Several attempts were made to photograph the placid creature but the shadows he, or she, stubbornly clung to, made it difficult. While we stood about taking snaps with mobile phones (cell phones) and deciding that the lack of rattles meant that it was not a rattlesnake, other folks from the area congregated to look at the traveler.

Snake in the shade
Do I look bovvered?

The calm snake, which a friend has guessed might be a Pacific gopher snake, moved into the hard pan after traversing a long stretch of fence line.

Snake in the shade.
The Snake-Fence.

This is the first live snake I’ve come across. The only other one was dead hit, apparently, by a car on the road running parallel to the highway. Red and grey and not rattles either, I still have no idea what sort of snake it was. The visitor also was the first creature that moved slow enough for me to take a picture of.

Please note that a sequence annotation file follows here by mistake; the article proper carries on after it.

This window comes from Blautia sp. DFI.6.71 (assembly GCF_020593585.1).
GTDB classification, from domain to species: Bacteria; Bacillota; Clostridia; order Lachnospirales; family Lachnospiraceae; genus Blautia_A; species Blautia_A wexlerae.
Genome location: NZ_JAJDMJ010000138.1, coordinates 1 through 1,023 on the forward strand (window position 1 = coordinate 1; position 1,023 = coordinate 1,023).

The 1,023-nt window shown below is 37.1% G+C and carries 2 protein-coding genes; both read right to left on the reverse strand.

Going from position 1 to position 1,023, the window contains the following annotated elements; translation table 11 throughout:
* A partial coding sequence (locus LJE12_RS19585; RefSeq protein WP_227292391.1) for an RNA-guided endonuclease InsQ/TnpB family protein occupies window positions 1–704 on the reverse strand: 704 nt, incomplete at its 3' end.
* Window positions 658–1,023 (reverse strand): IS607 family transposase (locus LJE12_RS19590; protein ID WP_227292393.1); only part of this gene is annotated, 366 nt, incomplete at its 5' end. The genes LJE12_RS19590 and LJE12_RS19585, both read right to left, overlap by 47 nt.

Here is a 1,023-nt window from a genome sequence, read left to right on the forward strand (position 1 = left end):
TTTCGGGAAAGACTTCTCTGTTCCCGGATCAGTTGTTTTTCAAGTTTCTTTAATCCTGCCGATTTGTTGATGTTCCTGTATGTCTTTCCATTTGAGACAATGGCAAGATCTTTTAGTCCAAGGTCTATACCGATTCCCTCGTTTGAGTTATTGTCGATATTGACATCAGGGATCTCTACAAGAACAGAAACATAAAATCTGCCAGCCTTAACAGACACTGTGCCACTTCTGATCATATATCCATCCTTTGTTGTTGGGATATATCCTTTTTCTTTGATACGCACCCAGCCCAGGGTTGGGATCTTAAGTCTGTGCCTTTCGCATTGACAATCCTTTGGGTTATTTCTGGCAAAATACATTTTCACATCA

Yesterday I saw a kangaroo rat nimbly hopping across the vacant lot across the street from my home. It was huge and, for a rat of any kind, cute. Bold as brass, it ignored me completely and headed for a huge cactus with yellow “roses” on it. He, or she, disappeared as I got closer and despite standing there for a while it did not reappear.

Not counting the time spent living in Las Vegas, Nevada, the last time I lived in a desert setting was in 1980 – 1982 in Alamogordo, New Mexico. I cannot remember too much about colors of flowers or seeing too many creatures scurrying about, but I do recall falling in love with the desert itself. White Sands was just down the road from my trailer and my first wife, along with our son, went out a few times to that amazing gypsum land.

The entire time I lived in England, the question of returning stateside was continually cropping up. I said, at the time, that only if I could live in the desert…

Yellow flowers on huge prickly pear cactus.
It’s the yellow rose of…Arizona…